My dad’s house is within walking distance to the train station and usually¬†we never pass up at least one¬†sojourn into Chicago anytime we’re back in the area.¬†¬† The Metra train¬†even has a stop¬†near the campground; Big Timber Road.¬† After serious consideration, we took a pass on the day in the city opting to focus on family visits, especially since our son, Logan,¬†surprised everyone with¬†a visit.

Illinois farm stand

Logan and I visit the local farm stand to pick up dinner

Logan had flown to Chicago from Phoenix earlier in the week for a business trip and ended up extending his stay so he could spent some time with his Illinois relatives.  My dad was thrilled to see him, as were his aunts.

When it was time for¬†Al and I¬†to drop Logan off at O’Hare Airport, I did the driving.¬† I was a little nervous driving the big truck¬†through congested traffic, especially at Chicago’s O’Hare.¬† When I lived in the area years ago, I always had little cars.¬†I managed the big truck just fine, but was relieved to¬†get that drive out of the way.¬† We encountered stop and go traffic, insane¬†road construction,¬†heavy congestion, and mean pointing police officers at the airport, and of course tolls.

Al and I decided it was best I drive since this was my old stomping grounds and I know the roads better than he does.¬† Hubby doesn’t like it when I give him directions (aka –¬†tell him how to drive).¬† Hildi (the GPS mistress) can tell him how to drive, Ingrid (the wife) cannot.¬† Must be that marital thing!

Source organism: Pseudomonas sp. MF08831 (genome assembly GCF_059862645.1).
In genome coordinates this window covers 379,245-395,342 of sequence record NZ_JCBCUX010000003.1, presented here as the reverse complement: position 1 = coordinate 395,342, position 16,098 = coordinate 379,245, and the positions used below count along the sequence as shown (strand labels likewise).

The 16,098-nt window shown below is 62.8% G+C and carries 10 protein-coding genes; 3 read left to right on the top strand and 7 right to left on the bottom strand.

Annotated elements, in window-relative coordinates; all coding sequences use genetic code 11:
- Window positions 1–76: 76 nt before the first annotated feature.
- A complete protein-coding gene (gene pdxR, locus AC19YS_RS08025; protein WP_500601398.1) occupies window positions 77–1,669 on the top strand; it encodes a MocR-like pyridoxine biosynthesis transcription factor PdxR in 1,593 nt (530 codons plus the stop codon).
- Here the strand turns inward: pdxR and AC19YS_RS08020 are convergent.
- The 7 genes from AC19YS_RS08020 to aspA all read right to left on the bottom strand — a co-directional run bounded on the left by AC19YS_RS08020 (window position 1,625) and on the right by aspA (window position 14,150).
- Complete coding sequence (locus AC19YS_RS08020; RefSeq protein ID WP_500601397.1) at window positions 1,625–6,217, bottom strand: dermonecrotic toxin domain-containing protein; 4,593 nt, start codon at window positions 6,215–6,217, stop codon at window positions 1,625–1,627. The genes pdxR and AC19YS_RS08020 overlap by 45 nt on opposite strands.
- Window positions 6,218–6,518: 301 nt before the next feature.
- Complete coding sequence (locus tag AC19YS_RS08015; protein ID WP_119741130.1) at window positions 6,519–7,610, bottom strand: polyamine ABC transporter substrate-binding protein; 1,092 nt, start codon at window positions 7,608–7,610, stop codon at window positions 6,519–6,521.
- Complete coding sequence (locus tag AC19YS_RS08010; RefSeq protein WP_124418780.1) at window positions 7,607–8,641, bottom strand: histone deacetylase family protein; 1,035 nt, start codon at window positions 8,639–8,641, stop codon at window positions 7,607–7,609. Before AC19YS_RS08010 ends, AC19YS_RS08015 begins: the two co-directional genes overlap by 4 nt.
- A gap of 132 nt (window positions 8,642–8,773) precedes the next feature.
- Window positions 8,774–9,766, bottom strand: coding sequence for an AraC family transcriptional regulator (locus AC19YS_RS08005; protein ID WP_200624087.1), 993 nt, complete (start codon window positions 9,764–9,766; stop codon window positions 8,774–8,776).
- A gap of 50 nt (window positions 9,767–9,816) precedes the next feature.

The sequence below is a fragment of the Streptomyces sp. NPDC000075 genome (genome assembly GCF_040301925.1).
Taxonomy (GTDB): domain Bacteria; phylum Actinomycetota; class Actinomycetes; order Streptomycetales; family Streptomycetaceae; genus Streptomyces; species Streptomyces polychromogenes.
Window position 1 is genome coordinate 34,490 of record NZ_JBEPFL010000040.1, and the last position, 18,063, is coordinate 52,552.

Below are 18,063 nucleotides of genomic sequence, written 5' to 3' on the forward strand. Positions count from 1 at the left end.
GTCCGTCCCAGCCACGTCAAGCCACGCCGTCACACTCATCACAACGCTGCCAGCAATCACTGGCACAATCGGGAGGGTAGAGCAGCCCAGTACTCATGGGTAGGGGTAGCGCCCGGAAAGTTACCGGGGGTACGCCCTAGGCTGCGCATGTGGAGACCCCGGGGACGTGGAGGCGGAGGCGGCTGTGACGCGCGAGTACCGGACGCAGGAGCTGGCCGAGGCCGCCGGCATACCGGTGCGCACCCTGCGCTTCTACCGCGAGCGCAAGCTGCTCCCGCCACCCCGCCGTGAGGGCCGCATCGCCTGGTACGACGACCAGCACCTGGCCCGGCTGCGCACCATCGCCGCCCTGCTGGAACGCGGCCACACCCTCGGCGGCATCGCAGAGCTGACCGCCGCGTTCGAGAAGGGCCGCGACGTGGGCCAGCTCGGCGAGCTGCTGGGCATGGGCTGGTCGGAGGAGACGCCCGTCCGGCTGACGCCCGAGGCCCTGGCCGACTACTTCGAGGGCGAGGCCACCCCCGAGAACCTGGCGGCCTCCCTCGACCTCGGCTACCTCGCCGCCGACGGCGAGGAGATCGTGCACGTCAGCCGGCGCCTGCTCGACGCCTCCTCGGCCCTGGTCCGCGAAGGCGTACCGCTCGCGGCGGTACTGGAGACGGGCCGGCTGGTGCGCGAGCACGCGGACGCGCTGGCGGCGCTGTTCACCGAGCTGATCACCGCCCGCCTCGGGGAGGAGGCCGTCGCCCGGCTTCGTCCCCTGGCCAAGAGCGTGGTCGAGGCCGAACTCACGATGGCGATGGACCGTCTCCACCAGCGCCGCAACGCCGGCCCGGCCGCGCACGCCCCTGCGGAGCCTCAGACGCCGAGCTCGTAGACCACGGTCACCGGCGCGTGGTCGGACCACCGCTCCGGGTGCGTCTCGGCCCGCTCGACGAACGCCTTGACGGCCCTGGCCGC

Next up, we move over to Al’s sister’s place……

Gardening

88 year old Dad says, “Oh no. What happened to my flowers?” In the foreground, you’ll notice the weight of the blooms toppled the limbs. With a little attention, they’ll be upright in no time.

Perennial Vegetables: From Artichokes to Zuiki Taro, A Gardener’s Guide to Over 100 Delicious and Easy to Grow Edibles

Dale Chihuly in Denver

As I continued to do more and more research on things to see and do in Denver, Colorado, I came across the Denver Botanic Garden  website and realized they were featuring a Chihuly exhibit.Chihully in Denver

You can’t imagine how excited I became upon this discovery.¬† When we were in Phoenix this past winter, I had every intention of visiting the Chihuly exhibit at the Phoenix Botanical Gardens.¬† However, my body due to illness had other plans and thus I had to forgo the exhibition.Denver Botanic GardenSo here I am, months later sitting in Denver, and I get to see first hand this gifted artists’ creations.¬†Chihuly blown glass

I was shocked by how many pieces of blown glass were strategically placed throughout the gardens.  The Denver Botanic Garden in and of itself is worth a visit and then add to it the Chihuly blown glass exhibit and this becomes a must see.Chihuly blown glass

Ah, but to entice you further….. the first Monday of the month is free admittance day to the Denver Botanic Garden.¬† Chihuly, flowers, and free?¬†¬† Yes, I was one happy camper ūüôāDenver Botanic Garden

It’s obvious to me that Mr. Chihuly modeled the below¬†glass sculptures after me and my curly hair.¬† Amazing likeness!Chihully in Denver Colorado

Chihully in Denver ColoradoI enjoyed myself so much that I may need to revisit and won’t even mind paying an admittance fee….. it is most definitely worth it.flowers and bees

I leave you with a few more photos of my day.¬† You can never be too rich, too thin, or¬†have too many photos….. eh!Denver Botanic GardenDenver Botanic GardenChihuly glass blowing
Denver Botanic Garden
gardening and art in Denver Colorado
Denver Botanic Garden